Pink Velour Crape Myrtle
Pink Velour Crape Myrtle
Deep Pink Blooms Cover this Crape Myrtle all Summer
- Makes a great accent tree for your home
- Fast growing at 2-3 feet per year
- One of the most popular Crape Myrtles
- Perfect for brightening up your landscape
|Mature Height||6-10 Feet|
|Mature Width||6-10 Feet|
Looking for a perfect PINK Crape Myrtle? The Pink Velour Crape Myrtle is for you!
Enjoy dark burgundy colored leaves as they emerge in the spring giving way to purple green colored leaves as they mature. The blooms on the Pink Velour are a sight to behold The deep pink blooms are bursting with color. This Crape Myrtle will definitely turn heads.
The Pink Velour Crape Myrtle is a great accent tree for on each side of your home or out in the middle of your yard. Crape Myrtles are also good for a flowering tall hedge. They are very versatile and require little maintenance.
This Crape Myrtle is hardy and disease resistant.
Crape Myrtle Tree Comparisons
Be sure you choose the right location and have the appropriate conditions for your new Pink Velour Crape Myrtle to thrive. Luckily Crape Myrtles are pretty easy to grow and don't require much maintenance at all. If you follow growing zone guidelines for your particular variety you can plant your crape myrtle just about any time of year. Pink Velour Crape Myrtles grow in zones 7-10.
These trees prefer full sun, but can tolerate some shade and are adaptable to just about any soil as long as it is well-draining. Crape Myrtles do enjoy a slightly acidic soil with a pH range of 5.0 or 6.5 being ideal, but as long as your soil isn't extremely alkaline there is no need to modify it. Mulching with a 2-3 inch layer of pine straw or pine bark is ideal for crape myrtles. Do not allow the mulch to touch the trunk as these increases the chances of pests and disease. Mulching helps keep soil moist and protects roots during temperature extremes. Crape Myrtles should be watered deeply about 2 times per week after planting for about 3 months. After this establishment period, water deeply about once weekly when conditions are dry. Crape Myrtles are drought tolerant once established. Fertilize in early spring and when planting to give your tree a boost and help it achieve the best blooms. Choose a balanced, slow release fertilizer. If you know your soil is on the basic side choose a fertilizer that is for acid loving plants. Crape Myrtles do not generally require pruning, but if needed, prune when they are dormant to remove any dead, dying, or crowded branches. Avoid the need to over prune your tree by choosing a variety that fits best in your chosen spot. You can choose a variety that is only 5 feet tall up to varieties that grow over 30 feet tall. Pink Velour Crape Myrtles grow up to 10 feet tall and wide.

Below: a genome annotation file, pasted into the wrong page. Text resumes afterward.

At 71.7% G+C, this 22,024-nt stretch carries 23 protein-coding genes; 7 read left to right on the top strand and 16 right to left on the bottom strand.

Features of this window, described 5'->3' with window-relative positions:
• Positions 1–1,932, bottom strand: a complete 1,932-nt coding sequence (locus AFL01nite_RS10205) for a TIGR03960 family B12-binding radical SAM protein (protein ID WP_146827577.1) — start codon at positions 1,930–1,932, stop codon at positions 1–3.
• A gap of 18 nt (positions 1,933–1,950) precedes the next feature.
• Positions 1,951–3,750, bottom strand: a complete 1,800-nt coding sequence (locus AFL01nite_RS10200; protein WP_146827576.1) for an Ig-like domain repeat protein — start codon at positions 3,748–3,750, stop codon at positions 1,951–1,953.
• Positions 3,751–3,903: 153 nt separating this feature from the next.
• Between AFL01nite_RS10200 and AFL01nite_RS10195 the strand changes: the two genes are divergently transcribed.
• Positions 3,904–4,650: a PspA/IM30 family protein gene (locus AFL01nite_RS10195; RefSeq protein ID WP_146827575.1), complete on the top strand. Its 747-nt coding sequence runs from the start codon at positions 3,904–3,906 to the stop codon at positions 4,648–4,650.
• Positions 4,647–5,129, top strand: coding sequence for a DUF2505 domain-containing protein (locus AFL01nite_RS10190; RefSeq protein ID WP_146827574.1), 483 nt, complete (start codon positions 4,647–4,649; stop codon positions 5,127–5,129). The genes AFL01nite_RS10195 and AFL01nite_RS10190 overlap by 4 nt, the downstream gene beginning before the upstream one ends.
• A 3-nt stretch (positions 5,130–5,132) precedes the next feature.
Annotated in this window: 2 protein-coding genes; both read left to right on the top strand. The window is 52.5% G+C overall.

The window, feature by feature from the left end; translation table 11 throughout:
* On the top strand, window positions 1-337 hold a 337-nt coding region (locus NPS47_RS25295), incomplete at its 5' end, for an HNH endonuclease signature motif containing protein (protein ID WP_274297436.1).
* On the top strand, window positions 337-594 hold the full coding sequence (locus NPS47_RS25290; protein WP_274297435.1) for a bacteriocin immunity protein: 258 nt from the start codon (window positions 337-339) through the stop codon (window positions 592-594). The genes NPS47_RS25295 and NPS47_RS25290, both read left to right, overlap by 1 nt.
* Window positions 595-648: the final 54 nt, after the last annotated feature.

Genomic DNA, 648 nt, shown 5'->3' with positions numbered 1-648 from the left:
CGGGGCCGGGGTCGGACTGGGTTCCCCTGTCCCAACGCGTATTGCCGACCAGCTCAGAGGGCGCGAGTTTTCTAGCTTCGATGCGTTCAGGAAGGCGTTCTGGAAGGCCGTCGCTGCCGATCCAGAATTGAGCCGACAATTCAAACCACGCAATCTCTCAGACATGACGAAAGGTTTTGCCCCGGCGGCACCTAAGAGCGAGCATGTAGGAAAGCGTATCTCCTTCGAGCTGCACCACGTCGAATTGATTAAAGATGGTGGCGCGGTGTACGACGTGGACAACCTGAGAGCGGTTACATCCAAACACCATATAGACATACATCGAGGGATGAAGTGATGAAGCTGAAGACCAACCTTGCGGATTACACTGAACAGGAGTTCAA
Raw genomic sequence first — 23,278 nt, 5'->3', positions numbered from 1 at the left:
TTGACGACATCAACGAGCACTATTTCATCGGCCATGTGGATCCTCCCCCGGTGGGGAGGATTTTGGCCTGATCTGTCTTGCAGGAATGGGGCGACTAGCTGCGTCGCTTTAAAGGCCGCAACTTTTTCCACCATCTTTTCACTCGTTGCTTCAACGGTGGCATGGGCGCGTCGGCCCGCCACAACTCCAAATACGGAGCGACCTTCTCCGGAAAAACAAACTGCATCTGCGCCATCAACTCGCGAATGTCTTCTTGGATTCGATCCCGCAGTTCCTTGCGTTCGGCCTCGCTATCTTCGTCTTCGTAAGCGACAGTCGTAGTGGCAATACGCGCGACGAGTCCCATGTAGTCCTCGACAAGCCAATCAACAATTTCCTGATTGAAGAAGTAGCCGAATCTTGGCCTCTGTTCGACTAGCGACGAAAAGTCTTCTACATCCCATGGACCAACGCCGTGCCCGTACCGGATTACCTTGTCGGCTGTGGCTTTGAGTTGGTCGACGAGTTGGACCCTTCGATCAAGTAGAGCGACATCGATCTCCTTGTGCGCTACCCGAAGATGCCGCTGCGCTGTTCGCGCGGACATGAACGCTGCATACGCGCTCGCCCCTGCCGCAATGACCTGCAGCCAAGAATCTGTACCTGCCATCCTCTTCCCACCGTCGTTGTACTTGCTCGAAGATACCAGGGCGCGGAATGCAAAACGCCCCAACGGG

The best way to prevent disease and pests is by providing the appropriate care for your plants. Proper location choice, watering and fertilization are the keys to your success. There are not many pests or diseases that cause severe problems for crape myrtles. Aphids are one of the few pests that attack crape myrtles. Minor infections aren't likely to cause problems, but a severe infection can weaken your tree. You can treat aphids naturally with horticultural oil, neem oil, or insecticidal soap. For severe infections use pesticides like carbaryl, also known as Sevin. Pink Velour Crape Myrtles are extremely resistant to Powdery Mildew.
Pink Velour Crape Myrtles will look great anywhere in your landscape. The vibrant pink flowers are sure to brighten up your yard. Mature size is about 10 feet tall and wide so be mindful of this when choosing a spot for your tree. Pink Velour Crape Myrtles look great as single specimens planted in your yard and provide a wonderful focal point. This Crape Myrtle will also look great framing your front door or the front entrance of your driveway. Plant 1 on each side and watch your house turn into a home. Another stellar look for these smaller crape myrtles is a grouped hedge. You will love the color and beauty this will add to your yard Planting about 8 feet apart can even provide some subtle privacy in spring, summer and fall.